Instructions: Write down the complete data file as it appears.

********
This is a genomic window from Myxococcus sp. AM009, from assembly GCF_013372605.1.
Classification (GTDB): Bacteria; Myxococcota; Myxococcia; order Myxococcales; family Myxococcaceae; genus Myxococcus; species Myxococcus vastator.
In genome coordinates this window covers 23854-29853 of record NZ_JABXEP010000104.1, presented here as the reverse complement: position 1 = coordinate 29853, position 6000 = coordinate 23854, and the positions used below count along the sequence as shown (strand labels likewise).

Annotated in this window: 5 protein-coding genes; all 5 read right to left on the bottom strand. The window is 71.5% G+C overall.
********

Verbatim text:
This is a genomic window from Myxococcus sp. AM009, from assembly GCF_013372605.1.
Classification (GTDB): Bacteria; Myxococcota; Myxococcia; order Myxococcales; family Myxococcaceae; genus Myxococcus; species Myxococcus vastator.
In genome coordinates this window covers 23854-29853 of record NZ_JABXEP010000104.1, presented here as the reverse complement: position 1 = coordinate 29853, position 6000 = coordinate 23854, and the positions used below count along the sequence as shown (strand labels likewise).

Annotated in this window: 5 protein-coding genes; all 5 read right to left on the bottom strand. The window is 71.5% G+C overall.